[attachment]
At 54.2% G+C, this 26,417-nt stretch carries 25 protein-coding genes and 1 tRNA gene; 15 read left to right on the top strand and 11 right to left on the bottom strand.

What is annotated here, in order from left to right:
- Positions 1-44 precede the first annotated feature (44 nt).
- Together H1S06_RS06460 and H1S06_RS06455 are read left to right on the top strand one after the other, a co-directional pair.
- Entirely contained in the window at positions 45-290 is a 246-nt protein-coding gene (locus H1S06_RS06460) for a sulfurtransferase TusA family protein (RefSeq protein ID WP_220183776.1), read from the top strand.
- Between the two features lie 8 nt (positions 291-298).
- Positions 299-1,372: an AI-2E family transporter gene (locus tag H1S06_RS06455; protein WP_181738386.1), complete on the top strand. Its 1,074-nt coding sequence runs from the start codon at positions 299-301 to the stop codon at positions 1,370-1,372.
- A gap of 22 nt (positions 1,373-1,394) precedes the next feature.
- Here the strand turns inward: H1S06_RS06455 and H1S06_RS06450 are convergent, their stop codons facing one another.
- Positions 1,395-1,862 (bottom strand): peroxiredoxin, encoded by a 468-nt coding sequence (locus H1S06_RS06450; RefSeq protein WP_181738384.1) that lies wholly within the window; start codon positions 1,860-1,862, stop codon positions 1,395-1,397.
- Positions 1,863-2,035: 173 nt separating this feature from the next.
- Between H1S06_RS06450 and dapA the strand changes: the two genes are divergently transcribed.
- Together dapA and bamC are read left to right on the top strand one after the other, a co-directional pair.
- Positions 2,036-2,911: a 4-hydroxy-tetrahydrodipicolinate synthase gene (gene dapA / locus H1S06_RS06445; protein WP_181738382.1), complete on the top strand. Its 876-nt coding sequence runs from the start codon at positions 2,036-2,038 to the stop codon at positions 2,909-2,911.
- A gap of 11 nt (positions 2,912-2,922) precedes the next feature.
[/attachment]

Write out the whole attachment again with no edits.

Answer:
At 54.2% G+C, this 26,417-nt stretch carries 25 protein-coding genes and 1 tRNA gene; 15 read left to right on the top strand and 11 right to left on the bottom strand.

What is annotated here, in order from left to right:
- Positions 1-44 precede the first annotated feature (44 nt).
- Together H1S06_RS06460 and H1S06_RS06455 are read left to right on the top strand one after the other, a co-directional pair.
- Entirely contained in the window at positions 45-290 is a 246-nt protein-coding gene (locus H1S06_RS06460) for a sulfurtransferase TusA family protein (RefSeq protein ID WP_220183776.1), read from the top strand.
- Between the two features lie 8 nt (positions 291-298).
- Positions 299-1,372: an AI-2E family transporter gene (locus tag H1S06_RS06455; protein WP_181738386.1), complete on the top strand. Its 1,074-nt coding sequence runs from the start codon at positions 299-301 to the stop codon at positions 1,370-1,372.
- A gap of 22 nt (positions 1,373-1,394) precedes the next feature.
- Here the strand turns inward: H1S06_RS06455 and H1S06_RS06450 are convergent, their stop codons facing one another.
- Positions 1,395-1,862 (bottom strand): peroxiredoxin, encoded by a 468-nt coding sequence (locus H1S06_RS06450; RefSeq protein WP_181738384.1) that lies wholly within the window; start codon positions 1,860-1,862, stop codon positions 1,395-1,397.
- Positions 1,863-2,035: 173 nt separating this feature from the next.
- Between H1S06_RS06450 and dapA the strand changes: the two genes are divergently transcribed.
- Together dapA and bamC are read left to right on the top strand one after the other, a co-directional pair.
- Positions 2,036-2,911: a 4-hydroxy-tetrahydrodipicolinate synthase gene (gene dapA / locus H1S06_RS06445; protein WP_181738382.1), complete on the top strand. Its 876-nt coding sequence runs from the start codon at positions 2,036-2,038 to the stop codon at positions 2,909-2,911.
- A gap of 11 nt (positions 2,912-2,922) precedes the next feature.